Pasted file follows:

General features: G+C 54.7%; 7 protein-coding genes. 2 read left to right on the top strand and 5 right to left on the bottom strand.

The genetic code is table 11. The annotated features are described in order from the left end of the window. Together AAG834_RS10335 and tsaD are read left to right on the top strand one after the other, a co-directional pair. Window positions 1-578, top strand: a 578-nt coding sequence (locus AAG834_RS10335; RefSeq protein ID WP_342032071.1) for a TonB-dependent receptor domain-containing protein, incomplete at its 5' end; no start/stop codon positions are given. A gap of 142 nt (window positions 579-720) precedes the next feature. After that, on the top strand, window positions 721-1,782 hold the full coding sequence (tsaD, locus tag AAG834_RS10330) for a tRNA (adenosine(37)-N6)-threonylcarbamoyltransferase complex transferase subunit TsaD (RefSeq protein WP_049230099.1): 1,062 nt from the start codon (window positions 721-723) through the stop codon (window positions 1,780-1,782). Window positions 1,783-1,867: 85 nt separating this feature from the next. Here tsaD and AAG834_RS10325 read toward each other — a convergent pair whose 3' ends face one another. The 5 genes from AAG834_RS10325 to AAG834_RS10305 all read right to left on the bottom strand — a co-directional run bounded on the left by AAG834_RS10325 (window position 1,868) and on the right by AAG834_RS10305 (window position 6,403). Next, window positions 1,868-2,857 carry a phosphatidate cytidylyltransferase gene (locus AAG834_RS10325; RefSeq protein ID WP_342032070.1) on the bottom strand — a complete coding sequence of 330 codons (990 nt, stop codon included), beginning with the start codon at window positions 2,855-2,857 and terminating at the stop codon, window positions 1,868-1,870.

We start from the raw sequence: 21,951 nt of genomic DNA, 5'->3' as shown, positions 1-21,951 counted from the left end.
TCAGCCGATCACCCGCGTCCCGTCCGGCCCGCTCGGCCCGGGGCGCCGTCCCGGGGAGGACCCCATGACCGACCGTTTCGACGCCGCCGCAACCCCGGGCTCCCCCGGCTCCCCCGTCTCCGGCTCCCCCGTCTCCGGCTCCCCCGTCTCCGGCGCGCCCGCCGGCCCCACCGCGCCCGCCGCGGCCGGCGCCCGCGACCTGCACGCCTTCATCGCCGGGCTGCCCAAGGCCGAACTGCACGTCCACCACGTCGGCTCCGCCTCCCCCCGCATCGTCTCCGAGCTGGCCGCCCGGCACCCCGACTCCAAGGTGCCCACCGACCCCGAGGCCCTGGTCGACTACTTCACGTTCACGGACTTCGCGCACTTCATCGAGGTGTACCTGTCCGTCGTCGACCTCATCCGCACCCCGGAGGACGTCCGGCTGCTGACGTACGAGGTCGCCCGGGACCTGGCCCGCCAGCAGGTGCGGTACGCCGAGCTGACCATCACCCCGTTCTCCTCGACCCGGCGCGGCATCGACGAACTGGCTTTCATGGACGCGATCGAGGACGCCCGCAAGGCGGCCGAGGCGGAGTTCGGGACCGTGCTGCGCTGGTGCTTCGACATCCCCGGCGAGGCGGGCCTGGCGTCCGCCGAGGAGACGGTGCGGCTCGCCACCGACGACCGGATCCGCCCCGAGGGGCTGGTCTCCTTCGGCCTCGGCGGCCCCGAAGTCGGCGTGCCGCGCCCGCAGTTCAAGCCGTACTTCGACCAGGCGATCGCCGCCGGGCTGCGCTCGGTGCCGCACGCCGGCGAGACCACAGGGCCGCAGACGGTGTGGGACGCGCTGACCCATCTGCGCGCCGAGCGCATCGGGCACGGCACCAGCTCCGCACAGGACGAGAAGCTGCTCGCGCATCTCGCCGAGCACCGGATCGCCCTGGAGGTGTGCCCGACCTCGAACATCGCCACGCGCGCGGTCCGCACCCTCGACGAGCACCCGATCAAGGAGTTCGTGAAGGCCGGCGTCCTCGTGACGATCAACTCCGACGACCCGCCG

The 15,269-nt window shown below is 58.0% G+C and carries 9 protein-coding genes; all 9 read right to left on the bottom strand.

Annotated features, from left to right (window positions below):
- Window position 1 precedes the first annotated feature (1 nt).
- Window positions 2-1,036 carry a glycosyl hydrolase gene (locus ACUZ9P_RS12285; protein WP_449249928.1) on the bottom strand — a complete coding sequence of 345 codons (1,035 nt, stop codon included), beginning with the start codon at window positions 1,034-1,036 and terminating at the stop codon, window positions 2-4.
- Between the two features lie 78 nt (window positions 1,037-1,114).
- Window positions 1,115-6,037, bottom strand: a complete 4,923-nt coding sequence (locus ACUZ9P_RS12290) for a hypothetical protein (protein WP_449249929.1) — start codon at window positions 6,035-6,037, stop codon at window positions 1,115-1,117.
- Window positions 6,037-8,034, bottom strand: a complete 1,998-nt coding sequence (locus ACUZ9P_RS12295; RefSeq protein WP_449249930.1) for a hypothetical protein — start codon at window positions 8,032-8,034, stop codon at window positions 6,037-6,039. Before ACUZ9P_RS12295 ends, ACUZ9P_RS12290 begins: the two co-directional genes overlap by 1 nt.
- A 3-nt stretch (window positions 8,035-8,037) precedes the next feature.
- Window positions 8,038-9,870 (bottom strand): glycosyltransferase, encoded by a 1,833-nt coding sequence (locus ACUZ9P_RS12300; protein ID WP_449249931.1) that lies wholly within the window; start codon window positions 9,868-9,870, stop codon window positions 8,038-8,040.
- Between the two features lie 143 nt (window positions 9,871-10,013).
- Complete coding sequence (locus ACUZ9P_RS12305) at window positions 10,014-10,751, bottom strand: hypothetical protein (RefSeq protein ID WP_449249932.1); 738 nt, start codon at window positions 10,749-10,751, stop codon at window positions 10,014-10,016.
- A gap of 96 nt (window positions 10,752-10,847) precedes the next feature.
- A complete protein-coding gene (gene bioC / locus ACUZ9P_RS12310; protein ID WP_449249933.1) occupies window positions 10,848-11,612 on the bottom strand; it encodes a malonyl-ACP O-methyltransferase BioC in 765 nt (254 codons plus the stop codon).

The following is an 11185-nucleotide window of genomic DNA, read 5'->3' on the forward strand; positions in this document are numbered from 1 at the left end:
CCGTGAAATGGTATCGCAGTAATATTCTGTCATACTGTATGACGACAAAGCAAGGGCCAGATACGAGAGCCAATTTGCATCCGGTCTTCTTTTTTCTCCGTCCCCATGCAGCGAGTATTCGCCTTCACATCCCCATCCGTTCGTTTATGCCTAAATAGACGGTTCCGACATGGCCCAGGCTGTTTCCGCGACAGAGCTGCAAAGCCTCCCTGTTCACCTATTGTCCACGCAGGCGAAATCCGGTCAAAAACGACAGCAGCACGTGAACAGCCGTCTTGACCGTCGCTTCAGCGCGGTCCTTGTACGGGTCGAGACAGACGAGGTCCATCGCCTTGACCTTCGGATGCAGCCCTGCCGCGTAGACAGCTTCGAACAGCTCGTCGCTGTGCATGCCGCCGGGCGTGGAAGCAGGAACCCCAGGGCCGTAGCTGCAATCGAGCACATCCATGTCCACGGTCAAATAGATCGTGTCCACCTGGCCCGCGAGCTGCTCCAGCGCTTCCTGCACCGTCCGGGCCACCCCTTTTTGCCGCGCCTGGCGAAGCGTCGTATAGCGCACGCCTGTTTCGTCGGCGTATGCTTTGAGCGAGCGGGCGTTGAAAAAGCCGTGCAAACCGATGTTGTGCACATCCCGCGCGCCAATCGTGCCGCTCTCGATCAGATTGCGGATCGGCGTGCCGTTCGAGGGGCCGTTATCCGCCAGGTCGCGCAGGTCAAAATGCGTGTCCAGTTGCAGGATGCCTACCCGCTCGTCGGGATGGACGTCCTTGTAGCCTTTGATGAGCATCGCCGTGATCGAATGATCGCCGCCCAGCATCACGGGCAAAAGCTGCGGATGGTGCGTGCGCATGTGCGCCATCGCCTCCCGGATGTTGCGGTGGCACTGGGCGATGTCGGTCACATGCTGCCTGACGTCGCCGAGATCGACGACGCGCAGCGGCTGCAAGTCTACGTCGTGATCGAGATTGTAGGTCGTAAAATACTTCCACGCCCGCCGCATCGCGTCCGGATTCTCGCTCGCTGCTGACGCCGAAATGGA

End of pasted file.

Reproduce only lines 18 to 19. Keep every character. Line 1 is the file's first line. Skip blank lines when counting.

The following is an 11185-nucleotide window of genomic DNA, read 5'->3' on the forward strand; positions in this document are numbered from 1 at the left end:
CCGTGAAATGGTATCGCAGTAATATTCTGTCATACTGTATGACGACAAAGCAAGGGCCAGATACGAGAGCCAATTTGCATCCGGTCTTCTTTTTTCTCCGTCCCCATGCAGCGAGTATTCGCCTTCACATCCCCATCCGTTCGTTTATGCCTAAATAGACGGTTCCGACATGGCCCAGGCTGTTTCCGCGACAGAGCTGCAAAGCCTCCCTGTTCACCTATTGTCCACGCAGGCGAAATCCGGTCAAAAACGACAGCAGCACGTGAACAGCCGTCTTGACCGTCGCTTCAGCGCGGTCCTTGTACGGGTCGAGACAGACGAGGTCCATCGCCTTGACCTTCGGATGCAGCCCTGCCGCGTAGACAGCTTCGAACAGCTCGTCGCTGTGCATGCCGCCGGGCGTGGAAGCAGGAACCCCAGGGCCGTAGCTGCAATCGAGCACATCCATGTCCACGGTCAAATAGATCGTGTCCACCTGGCCCGCGAGCTGCTCCAGCGCTTCCTGCACCGTCCGGGCCACCCCTTTTTGCCGCGCCTGGCGAAGCGTCGTATAGCGCACGCCTGTTTCGTCGGCGTATGCTTTGAGCGAGCGGGCGTTGAAAAAGCCGTGCAAACCGATGTTGTGCACATCCCGCGCGCCAATCGTGCCGCTCTCGATCAGATTGCGGATCGGCGTGCCGTTCGAGGGGCCGTTATCCGCCAGGTCGCGCAGGTCAAAATGCGTGTCCAGTTGCAGGATGCCTACCCGCTCGTCGGGATGGACGTCCTTGTAGCCTTTGATGAGCATCGCCGTGATCGAATGATCGCCGCCCAGCATCACGGGCAAAAGCTGCGGATGGTGCGTGCGCATGTGCGCCATCGCCTCCCGGATGTTGCGGTGGCACTGGGCGATGTCGGTCACATGCTGCCTGACGTCGCCGAGATCGACGACGCGCAGCGGCTGCAAGTCTACGTCGTGATCGAGATTGTAGGTCGTAAAATACTTCCACGCCCGCCGCATCGCGTCCGGATTCTCGCTCGCTGCTGACGCCGAAATGGA